TDC Needs New Formula for Special Events

by September 17, 2008 • 3 comments

Special events at the beach are wonderful for Bay County.  The biggest events, Spring Break and Thunder Beach,  drive huge amounts of tourists to Panama City Beach.

Smaller events bring in good revenue for the bed tax collectors (and beneficiaries), such as the Ironman and Gulf Coast Triathlons, Emerald Coast Cruizin’ car show, and hopefully, the new Panama City Beach Seafood, Wine, & Music Festival.

There are a few other small events, but we need many more small and large in order for the tourism economy to thrive year-round.  It is  — and should be —  a top priority  for the TDC/CVB to enable and promote special events.

But with special events come special interests, and special interests have no place in our government spending decisions.

Therefore, in order for the TDC to be fair to all event planners, promoters, the bed tax collectors (and beneficiaries), and the citizens of Bay County, they must avoid any conflict of special interests.

Here are a few ways to make this happen:

1. Put bed tax dollars into infrastructure that holds special events, such as stages, fairgrounds, parking lots, ball fields and other outdoor venues. Make it a great place for a promoter to put on an event and succeed.

2. Provide additional support for safety and trash-control during events.

3. Maintain infrastructure.

4. Instead of paying to promote events to tourists, promote Panama City Beach to potential event promoters.

5. Provide marketing research staff to survey event attendees. This tells the individual businesses which events bring what tourists, and helps them do their own marketing/advertising/event sponsorships accordingly.

6. Provide Public Relations support and website exposure for all events.

There! Good! No complaints from anyone.

Hopefully bed tax collectors will agree there needs to be a new policy.  But whether you do or not, here are some clear examples of what has happened recently to prove why it is unwise for the TDC to put funding into promoters’ pockets.

1. There is a process in place that a promoter must go through to be considered for TDC event funding.  As pointed out in recent articles, that policy has not been followed.  Therefore, it’s unfair to some, very fair to others and no fair to the rest of us.

2.  The promoters are sometimes more shifty than thrifty.  Some claim they don’t need TDC money, then get it anyway.  Some disappear.  Some make promises they have no intention of keeping.  It’s no fun watching – or participating in – a government body that must make spending decisions on people / events that really do not have to be accountable.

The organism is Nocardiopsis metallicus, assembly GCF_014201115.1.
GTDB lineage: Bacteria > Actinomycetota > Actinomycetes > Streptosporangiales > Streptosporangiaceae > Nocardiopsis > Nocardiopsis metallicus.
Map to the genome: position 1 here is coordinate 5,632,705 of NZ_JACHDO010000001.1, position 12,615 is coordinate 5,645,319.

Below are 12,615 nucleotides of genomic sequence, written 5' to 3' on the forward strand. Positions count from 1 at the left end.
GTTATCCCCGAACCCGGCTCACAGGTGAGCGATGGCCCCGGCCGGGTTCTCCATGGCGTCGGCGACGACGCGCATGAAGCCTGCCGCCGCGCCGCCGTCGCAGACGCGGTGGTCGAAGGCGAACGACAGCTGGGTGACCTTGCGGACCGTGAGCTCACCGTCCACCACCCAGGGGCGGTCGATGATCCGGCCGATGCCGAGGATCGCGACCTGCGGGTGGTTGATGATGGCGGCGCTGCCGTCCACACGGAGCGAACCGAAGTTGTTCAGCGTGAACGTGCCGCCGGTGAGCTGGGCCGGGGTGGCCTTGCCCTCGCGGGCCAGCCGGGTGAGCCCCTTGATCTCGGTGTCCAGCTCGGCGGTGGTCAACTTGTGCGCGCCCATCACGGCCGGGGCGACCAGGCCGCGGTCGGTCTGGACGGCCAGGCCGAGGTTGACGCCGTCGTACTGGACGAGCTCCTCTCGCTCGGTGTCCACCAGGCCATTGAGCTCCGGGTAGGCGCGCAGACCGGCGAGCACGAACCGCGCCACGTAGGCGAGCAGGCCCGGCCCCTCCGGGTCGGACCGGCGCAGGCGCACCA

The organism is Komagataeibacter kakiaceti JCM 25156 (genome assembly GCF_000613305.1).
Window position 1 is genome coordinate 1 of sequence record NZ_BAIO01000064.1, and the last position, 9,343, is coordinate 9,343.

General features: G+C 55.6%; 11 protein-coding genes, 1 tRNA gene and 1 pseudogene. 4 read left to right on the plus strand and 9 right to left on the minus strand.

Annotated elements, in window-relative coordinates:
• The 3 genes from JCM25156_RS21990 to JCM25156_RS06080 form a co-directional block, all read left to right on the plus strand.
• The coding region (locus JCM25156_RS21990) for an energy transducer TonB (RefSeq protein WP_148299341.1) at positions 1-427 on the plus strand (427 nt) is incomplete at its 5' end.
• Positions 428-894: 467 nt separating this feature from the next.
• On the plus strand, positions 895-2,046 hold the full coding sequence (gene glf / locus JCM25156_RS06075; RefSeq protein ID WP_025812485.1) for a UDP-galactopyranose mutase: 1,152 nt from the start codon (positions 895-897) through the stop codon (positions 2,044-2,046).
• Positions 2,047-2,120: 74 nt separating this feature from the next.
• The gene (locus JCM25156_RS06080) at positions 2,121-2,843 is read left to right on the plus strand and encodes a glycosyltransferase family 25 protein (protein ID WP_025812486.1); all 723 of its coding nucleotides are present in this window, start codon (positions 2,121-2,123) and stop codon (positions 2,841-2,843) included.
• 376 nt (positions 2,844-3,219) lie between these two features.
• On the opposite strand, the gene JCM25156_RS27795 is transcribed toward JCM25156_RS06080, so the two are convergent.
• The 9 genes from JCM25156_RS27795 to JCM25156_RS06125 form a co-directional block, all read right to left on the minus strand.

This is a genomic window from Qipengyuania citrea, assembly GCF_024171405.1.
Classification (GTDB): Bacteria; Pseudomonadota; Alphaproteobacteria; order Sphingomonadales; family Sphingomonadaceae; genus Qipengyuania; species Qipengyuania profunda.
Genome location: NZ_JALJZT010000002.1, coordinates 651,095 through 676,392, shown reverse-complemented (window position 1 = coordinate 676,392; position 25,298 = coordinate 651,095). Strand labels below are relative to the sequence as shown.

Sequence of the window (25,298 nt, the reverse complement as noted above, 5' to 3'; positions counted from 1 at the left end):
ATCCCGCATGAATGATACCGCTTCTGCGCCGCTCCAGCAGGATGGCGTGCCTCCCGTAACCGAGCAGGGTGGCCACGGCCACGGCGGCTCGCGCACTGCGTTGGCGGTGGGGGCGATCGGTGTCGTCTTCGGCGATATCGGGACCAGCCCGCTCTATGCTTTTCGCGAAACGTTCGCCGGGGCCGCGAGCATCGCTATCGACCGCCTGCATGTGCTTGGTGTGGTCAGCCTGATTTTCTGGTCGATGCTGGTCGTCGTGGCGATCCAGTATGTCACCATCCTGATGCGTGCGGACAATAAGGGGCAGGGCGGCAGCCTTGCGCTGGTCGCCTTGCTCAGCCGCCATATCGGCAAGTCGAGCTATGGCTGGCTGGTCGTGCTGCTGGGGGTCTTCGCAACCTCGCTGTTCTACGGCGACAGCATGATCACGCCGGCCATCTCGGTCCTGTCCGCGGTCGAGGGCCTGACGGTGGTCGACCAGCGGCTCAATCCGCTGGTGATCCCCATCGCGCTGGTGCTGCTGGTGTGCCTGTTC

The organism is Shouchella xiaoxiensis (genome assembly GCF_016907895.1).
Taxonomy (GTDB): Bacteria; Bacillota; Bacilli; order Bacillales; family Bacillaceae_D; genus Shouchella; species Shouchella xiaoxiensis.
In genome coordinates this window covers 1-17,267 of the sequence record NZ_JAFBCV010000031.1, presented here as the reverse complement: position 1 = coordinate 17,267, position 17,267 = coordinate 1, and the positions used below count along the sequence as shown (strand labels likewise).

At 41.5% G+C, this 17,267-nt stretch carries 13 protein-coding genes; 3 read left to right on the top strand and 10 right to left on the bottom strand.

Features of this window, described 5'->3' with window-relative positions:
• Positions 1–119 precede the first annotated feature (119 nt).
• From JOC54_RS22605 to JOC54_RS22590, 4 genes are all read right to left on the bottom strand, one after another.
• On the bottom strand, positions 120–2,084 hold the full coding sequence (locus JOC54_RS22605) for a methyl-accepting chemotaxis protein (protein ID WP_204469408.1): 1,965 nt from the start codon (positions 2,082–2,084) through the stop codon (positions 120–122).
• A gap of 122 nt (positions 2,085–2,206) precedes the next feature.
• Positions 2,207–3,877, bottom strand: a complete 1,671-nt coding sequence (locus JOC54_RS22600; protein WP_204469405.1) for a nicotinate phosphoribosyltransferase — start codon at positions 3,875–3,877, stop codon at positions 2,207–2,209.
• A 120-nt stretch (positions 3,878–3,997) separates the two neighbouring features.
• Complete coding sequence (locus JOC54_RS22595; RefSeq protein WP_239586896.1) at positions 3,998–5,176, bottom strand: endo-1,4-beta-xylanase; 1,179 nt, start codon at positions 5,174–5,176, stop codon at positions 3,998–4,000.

3. Events can fail.  The Circus by the Sea proposal was unique in that they approached the TDC for a $100K “loan” that would be paid back upon success.  Most everyone on the TDC and in the business community, including myself, was certain the circus would be a success.  Unfortunately it was not.  That money is gone, unless the Circus by the Sea miraculously figures out how to market its event and fill its tent.  We would have been better off buying 100,000 Lotto tickets.

Hey… Lotto Tickets with Bed Tax Dollars!  Not a bad idea compared to the way Special Event money has been handed out lately.

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1 D. Bob September 20, 2008 at 11:06 am

Good Article! Keep it up!


2 Bryan Durta September 20, 2008 at 6:10 pm

Lots of great ideas Kirk. I would like to think that a fair level playing field would result in more events, more visitors, and more bed tax being collected. Your suggestions should be very helpful as the TDC/CVB carries out this year’s planned transition away from direct funding to event promoters.


3 Nancy September 23, 2008 at 12:28 pm

Kirk, you are dead on. #4 should be how we view any event and the rest of your comments are things that need to be in place before #4 can be accomplished. The TDC also needs to study how other cities, small and large accomplish success with a venue and find out who the promoters are that achieve success doing the show. I have been around the music business for the past 26 years in large cities and small. Promoters come and go with “big” ideas that never pan out.